You can take the girl off the farm, but it turns out you can’t take the country out of Katie Rox.
The 2001 graduate of the Red Deer College music program has lived in Vancouver for most of the last decade. For a time, she dabbled in industrial rock music as Katie B., lead singer of the Juno Award-nominated band Jakalope.
But then she got burned out.
“When I quit the band, I started questioning if I wanted to do anything in music anymore,” said Rox, who performs on Thursday at The Hideout, in Gasoline Alley south of Red Deer.
Eventually, Rox — better known to her RDC friends as Katie Biever — took up songwriting again.
But her new tunes had more to do with her upbringing on an Airdrie-area farm than any urban sensibilities she picked up in Vancouver.
“I try to write what I want to write but it always has a country flavour to it,” Rox said, with a chuckle.
Her sound is not Dolly Parton country or even Taylor Swift pop-country. “I think of it as Katie country. It’s kind of folk/alt country, with a small-town sound,” she added.
Her latest album, Pony Up — which features a childhood photograph of Rox’s older sister leading a horse, because “she was a much cuter kid than me,” admitted Rox — is full of very personal songs.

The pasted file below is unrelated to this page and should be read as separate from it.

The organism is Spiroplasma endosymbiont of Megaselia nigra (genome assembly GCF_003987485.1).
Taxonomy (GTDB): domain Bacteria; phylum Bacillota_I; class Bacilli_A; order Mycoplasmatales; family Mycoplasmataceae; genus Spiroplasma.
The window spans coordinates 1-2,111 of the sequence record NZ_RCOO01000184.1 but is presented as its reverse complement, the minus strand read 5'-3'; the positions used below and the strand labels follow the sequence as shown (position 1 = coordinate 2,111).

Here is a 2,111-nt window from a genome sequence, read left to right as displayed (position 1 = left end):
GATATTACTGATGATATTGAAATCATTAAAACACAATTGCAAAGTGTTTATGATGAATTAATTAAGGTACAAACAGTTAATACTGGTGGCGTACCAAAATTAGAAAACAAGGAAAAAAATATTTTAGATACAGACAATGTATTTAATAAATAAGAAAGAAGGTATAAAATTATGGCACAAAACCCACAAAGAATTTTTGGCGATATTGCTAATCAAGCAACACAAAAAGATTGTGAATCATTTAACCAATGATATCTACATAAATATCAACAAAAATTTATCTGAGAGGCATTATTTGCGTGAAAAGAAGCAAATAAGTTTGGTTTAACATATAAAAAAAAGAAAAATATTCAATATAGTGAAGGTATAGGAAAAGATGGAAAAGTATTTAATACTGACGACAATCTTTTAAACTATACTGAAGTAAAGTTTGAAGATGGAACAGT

Perhaps the most personal is her first single from the CD, Airplane.
Rox said she wrote the tune after her husband, actor Colby Johannson of Innisfail, gave her a pep talk exactly when she needed it.
“He said, ‘Look at it this way: You’re at an airport and you can go anywhere you want. . . . ’
“It’s funny, how the things you say to people — sometimes even things you don’t remember saying — can make such a difference.”
Leave Me Here is a song Rox co-wrote with Simple Plan member Sebastien Lefebvre, whom she got to know while working several years ago at The Warehouse Recording Studio in Vancouver (where she was once asked to sing backup on a Mandy Moore song).
The duet with Lefebvre is about wrongly anticipating what someone’s about to say. “You find out he wasn’t going to say what you thought he was going to say, but you’ve just gotten into a fight about it,” said Rox, with a laugh.
Rox buried a hidden track on the album, called Thank God for Small Towns.
She didn’t credit this song, which plays after the last tune listed in the liner notes, because it was written and recorded at the last minute in her apartment. Yet everything seemed to fall into place. “Even my cat meows perfectly on it.”
Rox always looks forward to returning to her Alberta roots.
Although Airdrie is no longer the one-traffic-light town she remembers from her childhood, she said she still loves going home again.
“When I first heard the Miranda Lambert song The House that Built Me, I was on the verge of tears . . . I called my mom and she said, ‘You’re probably just a little homesick.’ ”
There’s no admission charge for the 9 p.m. concert.